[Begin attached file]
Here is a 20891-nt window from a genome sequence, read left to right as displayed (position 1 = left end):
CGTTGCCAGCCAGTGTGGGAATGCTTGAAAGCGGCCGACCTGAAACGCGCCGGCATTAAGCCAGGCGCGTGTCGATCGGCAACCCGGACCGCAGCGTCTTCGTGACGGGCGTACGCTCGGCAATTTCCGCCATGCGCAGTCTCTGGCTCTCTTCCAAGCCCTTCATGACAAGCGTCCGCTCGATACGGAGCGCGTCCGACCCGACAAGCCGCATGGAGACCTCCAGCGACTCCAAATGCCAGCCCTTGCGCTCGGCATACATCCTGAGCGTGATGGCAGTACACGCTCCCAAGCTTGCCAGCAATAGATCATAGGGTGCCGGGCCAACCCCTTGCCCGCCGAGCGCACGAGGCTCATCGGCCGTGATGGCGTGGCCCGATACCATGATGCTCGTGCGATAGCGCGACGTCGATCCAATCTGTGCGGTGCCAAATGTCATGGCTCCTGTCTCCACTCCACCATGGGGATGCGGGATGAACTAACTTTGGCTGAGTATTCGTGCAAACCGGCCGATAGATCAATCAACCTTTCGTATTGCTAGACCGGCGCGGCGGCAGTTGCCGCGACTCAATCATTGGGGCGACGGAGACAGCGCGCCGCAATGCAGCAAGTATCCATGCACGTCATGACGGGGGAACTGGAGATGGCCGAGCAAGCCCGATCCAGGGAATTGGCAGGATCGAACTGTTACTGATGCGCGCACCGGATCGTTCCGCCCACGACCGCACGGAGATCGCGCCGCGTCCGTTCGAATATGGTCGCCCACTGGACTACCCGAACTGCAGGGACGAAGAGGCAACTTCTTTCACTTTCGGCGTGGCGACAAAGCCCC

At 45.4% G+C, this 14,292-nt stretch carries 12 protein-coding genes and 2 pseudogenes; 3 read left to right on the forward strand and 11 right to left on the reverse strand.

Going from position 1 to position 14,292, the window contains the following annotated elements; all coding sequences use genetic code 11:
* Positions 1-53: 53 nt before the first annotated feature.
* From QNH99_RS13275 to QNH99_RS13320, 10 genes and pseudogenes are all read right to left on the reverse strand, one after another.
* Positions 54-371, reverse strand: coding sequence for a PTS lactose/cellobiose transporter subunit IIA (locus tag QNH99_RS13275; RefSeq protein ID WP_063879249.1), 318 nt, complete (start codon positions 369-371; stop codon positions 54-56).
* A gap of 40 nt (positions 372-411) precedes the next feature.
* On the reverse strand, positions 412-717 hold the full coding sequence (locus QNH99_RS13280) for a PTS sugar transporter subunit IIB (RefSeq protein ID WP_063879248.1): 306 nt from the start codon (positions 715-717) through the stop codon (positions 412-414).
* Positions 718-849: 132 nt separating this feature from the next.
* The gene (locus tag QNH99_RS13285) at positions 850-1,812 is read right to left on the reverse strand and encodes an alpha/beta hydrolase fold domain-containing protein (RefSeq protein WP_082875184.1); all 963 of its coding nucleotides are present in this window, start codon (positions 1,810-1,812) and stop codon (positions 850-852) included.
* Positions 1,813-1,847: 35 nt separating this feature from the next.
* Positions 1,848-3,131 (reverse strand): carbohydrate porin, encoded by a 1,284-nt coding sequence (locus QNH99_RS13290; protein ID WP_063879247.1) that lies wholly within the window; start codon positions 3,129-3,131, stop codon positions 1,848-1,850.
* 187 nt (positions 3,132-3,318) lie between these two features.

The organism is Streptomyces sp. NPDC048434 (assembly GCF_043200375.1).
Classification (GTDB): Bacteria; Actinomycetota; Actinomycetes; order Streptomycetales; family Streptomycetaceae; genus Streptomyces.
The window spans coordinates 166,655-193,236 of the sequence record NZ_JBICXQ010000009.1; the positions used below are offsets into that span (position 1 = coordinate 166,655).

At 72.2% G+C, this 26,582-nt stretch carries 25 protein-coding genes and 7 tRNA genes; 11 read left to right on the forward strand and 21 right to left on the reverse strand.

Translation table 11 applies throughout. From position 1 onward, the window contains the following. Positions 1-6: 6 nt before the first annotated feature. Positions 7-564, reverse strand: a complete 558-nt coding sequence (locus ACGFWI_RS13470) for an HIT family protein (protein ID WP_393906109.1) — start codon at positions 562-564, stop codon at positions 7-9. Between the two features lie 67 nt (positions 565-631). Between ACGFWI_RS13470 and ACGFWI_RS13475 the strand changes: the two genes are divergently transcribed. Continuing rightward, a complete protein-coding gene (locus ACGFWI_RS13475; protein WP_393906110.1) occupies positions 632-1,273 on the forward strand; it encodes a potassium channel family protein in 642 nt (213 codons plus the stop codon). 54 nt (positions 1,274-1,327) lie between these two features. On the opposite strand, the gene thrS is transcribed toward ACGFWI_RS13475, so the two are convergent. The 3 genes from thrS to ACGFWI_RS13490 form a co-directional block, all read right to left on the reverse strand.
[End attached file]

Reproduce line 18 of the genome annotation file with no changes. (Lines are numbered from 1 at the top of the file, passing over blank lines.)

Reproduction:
At 72.2% G+C, this 26,582-nt stretch carries 25 protein-coding genes and 7 tRNA genes; 11 read left to right on the forward strand and 21 right to left on the reverse strand.